Remember December: The Old Grey Cat’s Top Archival Releases of 2021

A case could be made that I shared my Album(s) of the Year candidates and honorees a few weeks too soon. Hank Erwin’s gritty The Copper Album and Sheila Simmenes’ graceful Love Was Easy would definitely have landed in my Top 20 and maybe even the Top 10 if I collated the lists today, as would Neil Young’s Barn—I’ve hit replay on each many times these past few weeks, at any rate, and whatever flaws I once heard I hear no more. I’m not sure what they would have replaced, mind you, and have no desire to re-litigate the pros and cons of 20+ albums with myself, so I’ll let it be.

Alongside those three albums and a few others, of late I’ve been replaying many archival treasures that were released over the past 12 months. The five picks below are my favorites. (Clicking on the titles will take you to my original reviews, generally written within days of my first listening to the works.)

1) Neil Young – Young Shakespeare. Neil Young released not one, not two, but three archival albums in 2021—plus, in theory at least, was one-fourth of CSNY’s 50th anniversary Déjà Vu box set. My favorite of the bunch is Young Shakespeare, which spotlights a magical show at the American Shakespeare Festival Theater in January 1971. His high lonesome vocals are a thing of wonder. (The DVD of the same show is a treat, too.)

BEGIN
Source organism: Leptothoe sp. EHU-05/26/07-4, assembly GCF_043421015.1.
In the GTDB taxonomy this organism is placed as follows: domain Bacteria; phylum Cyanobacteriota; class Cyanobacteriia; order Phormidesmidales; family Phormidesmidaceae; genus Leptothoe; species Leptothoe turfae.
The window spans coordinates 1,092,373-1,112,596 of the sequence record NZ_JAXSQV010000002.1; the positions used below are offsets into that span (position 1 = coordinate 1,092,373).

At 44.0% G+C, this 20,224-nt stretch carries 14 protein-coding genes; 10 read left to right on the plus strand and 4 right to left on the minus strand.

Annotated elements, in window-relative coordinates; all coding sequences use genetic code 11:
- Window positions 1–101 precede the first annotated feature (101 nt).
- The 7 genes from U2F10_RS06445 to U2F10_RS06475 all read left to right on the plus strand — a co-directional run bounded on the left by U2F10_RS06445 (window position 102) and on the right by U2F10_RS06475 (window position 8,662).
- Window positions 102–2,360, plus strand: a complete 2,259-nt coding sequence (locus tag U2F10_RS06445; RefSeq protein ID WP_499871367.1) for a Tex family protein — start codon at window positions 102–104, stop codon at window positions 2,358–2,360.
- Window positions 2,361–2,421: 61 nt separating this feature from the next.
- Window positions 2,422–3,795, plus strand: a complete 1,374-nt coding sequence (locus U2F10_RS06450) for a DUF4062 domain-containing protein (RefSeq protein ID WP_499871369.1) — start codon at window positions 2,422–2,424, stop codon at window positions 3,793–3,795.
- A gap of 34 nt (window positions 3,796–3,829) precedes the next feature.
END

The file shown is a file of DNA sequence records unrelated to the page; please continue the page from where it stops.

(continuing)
2) Bruce Springsteen & the E Street Band – The Legendary 1979 No Nukes Concerts. The Boss and his band are at the top of their game in this best-of-breed release, which features tracks from his two headlining appearances at Madison Square Garden in support of the No Nukes movement. (The DVD, I should mention, is even better.)

3) Roberta Flack – Quiet Fire. Rhino re-issued Roberta’s Chapter Two and Quiet Fire albums on the same day in June. Chapter Two adds a bonus track, a version of the Joni Mitchell-penned “Midnight Cowboy,” and is highly recommended, but Quiet Fire features eight additional tracks, including her spins on “What’s Going On,” “Here, There and Everywhere,” and “O-o-h Child,” plus contains her spellbinding rendition of “Bridge Over Troubled Water.” It’s the sound of time stopping, just about. (It’s a perfect album for early mornings, late nights and every hour in between.)

4) The Salvation Army – Mind Gardens (40th Anniversary Edition). This four-song blast from the past foreshadows the many highs found in 1980s and none of the lows.

5) The Beatles – Let It Be (Super Deluxe). I still have mixed emotions about this multi-disc set due to what was left out—the complete rooftop concert, primarily. That said, it’s the Beatles. It’s not as revelatory as the three-part Get Back documentary, yet contains great songs and performances. Plus, the set contains what was once a holy grail of mine: the Glyn Johns-mixed and -sequenced Get Back album. 

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